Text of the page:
cover

N. A. Anstey:

Seismic prospection instruments. Volume 1

Signal characteristics and instrument specifications. 2. rev. ed.

1981. X, 154 pages, 115 figures, 17x24cm, 600 g
Language: English

(Geoexploration Monographs, Number 3)

ISBN 978-3-443-13303-0, bound, price: 28.00 €

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Keywords

geoexplorationgeophyiscs

Contents

Synopsis top ↑

This book is intended to offer something to all seismologists, whether their particular concern is with earthquake seismology, or with crustal studies, or with one of the main divisions — data-gathering, data-processing, and interpretation — of seismic prospecting. Primarily, however, the book is addressed to the newcomer to the data-gathering function in seismic prospecting — to the fledgling seismic observer. Seismic observers are recruited both from physics graduates and from electronics engineers. Undoubtedly this is a healthy practice, which has worked well in the past. However, the difference in background makes it difficult to write for both groups without appearing trivial to one or the other.
The book describes fundamentals of the seismic prospecting method as well as the manipulation of waveforms. It deals with the seismic reflection technique and looks at desirable instrument characteristics.

Table of Contents top ↑

Authors’ preface 1st and 2nd edition IX
1 Elements of the seismic prospecting method
1.1 Elements of the seismic prospecting method 1
1.1.1 The basic simplicity1
1.1.2 The seismic disturbance 2
1.1.3 Spherical spreading 2
1.1.4 Seismic velocities 3
1.1.5 Wavefronts and ray-paths3
1.1.6 Reflection coefficients5
1.1.7 Transmission coefficients 7
1.1.8 The qV log and the basic seismic record 8
1.1.9 Mode conversion9
1.1.10 Surface waves 11
1.1.11 Ambient noise12
1.1.12 The objective of seismic recording technique 12
2 The manipulation of waveforms
2.1 Basic waveform concepts and definitions 14
2.1.1 Waveforms and operators 14
2.1.2 The sine wave 15
2.1.3 Bandwidths and octaves 16
2.1.4 The decibel scale 16
2.1.5 Linearity 17
2.2 The specification of waveforms 20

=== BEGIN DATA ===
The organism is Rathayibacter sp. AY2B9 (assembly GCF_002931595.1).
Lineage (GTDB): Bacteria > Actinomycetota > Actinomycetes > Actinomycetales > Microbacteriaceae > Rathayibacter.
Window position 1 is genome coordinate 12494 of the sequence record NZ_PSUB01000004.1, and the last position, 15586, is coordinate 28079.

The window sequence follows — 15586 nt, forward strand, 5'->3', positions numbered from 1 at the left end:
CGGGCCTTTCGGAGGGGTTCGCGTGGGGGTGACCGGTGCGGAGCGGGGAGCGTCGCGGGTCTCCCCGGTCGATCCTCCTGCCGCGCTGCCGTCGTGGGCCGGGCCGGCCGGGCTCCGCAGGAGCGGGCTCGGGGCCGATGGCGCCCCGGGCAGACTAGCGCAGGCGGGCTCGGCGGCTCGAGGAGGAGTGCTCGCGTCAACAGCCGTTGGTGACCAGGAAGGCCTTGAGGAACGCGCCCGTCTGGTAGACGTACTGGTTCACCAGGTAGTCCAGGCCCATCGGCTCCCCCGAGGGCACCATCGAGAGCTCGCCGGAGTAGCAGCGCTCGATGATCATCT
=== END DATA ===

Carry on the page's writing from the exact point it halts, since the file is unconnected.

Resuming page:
2.2.1 The time domain and the frequency domain20
2.2.2 The Fourier Series 20
2.2.3 Line spectra 22
2.2.4 The Fourier Integral 23
2.2.5 The continuous amplitude spectrum25
2.2.6 The continuous phase spectrum27
2.3 Linear operators and convolution 31
2.3.1 Linear operators 31
2.3.2 Frequency resppnse 31
2.3.3 The criterion of perfect fidelity 33
2.3.4 A typical example 33
2.3.5 The spike 34
2.3.6 The impulse-response 35
2.3.7 Superposition 36
2.3.8 Convolution 37
2.3.9 The complete Fourier scheme 39
2.3.10 Differentiation 40
2.3.11 Integration 43
2.3.12 Minimum-phase operators 45
3 The seismic reflection technique
3.1 The seismic signal 49
3.1.1 Introduction 49
3.1.2 The broad physical picture 49
3.1.3 Near-source effects 54
3.1.4 Effects in the body of the earth 56
3.1.5 The effect of reflections 62
3.1.6 Some numbers 67
3.2 Noise and surface waves 70
3.2.1 Wanted and unwanted signals 70
3.2.2 Ambient seismic noise 71
3.2.3 Surface waves 72
3.2.4 Man-made seismic noise 74
3.2.5 Source-generated seismic noise 75
3.2.6 Power-line interference 77
3.2.7 Electrical storms 77
3.2.8 Instrument noise 77
3.3 The field arrangement 78
3.3.1 The basic arrangement, and its dimensions 78
3.3.2 The spread 80
3.3.3 How many arrays? 81
3.3.4 Continuous cover 83
3.3.5 The arrangement for common-depth-point stacking 84
3.3.6 Variations 85
3.4 The seismic reflection record 86
3.5 The complete seismic chain 94
3.5.1 Source to detectors 94
3.5.2 Detectors to amplifiers 95
3.5.3 The amplifiers 96
3.5.4 The visual monitor 99
3.5.5 The recording system 101
3.5.6 Central processing 101
3.5.7 Variations 102
4 Desirable instrument characteristics
4.1 The easy ones 105
4.1.1 Record duration 105
4.1.2 Timing accuracy 105
4.1.3 Amplitude-frequency response 106
4.1.4 Phase-frequency response 107
4.1.5 Duplication 108
4.1.6 Physical characteristics 110
4.2 The problem of non-linearity 110
4.2.1 Introduction 110
4.2.2 Even and odd harmonics 111
4.2.3 Measurement of distortion 112
4.2.4 Points to watch 113
4.2.5 The problem of setting a tolerance 114
4.3 The problem of system noise 117
4.3.1 The concept of dynamic range 117
4.3.2 The characteristics of noise 119
4.3.3 Sources of system noise 123
4.3.4 The problem, and its solution 125
4.3.5 The relevance of filtering 130
4.4 Two illustrative specifications 132
4.4.1 A general-purpose equipment 132
4.4.2 A sign-bit system 137
Appendix
1.1 The International System of Units 140
1.2 Decibel conversion table 142
1.3 The phase-frequency response of minimum-phase operators 143
1.4 The Vibroseis system 144
Bibliography to Volume 1148
Index 151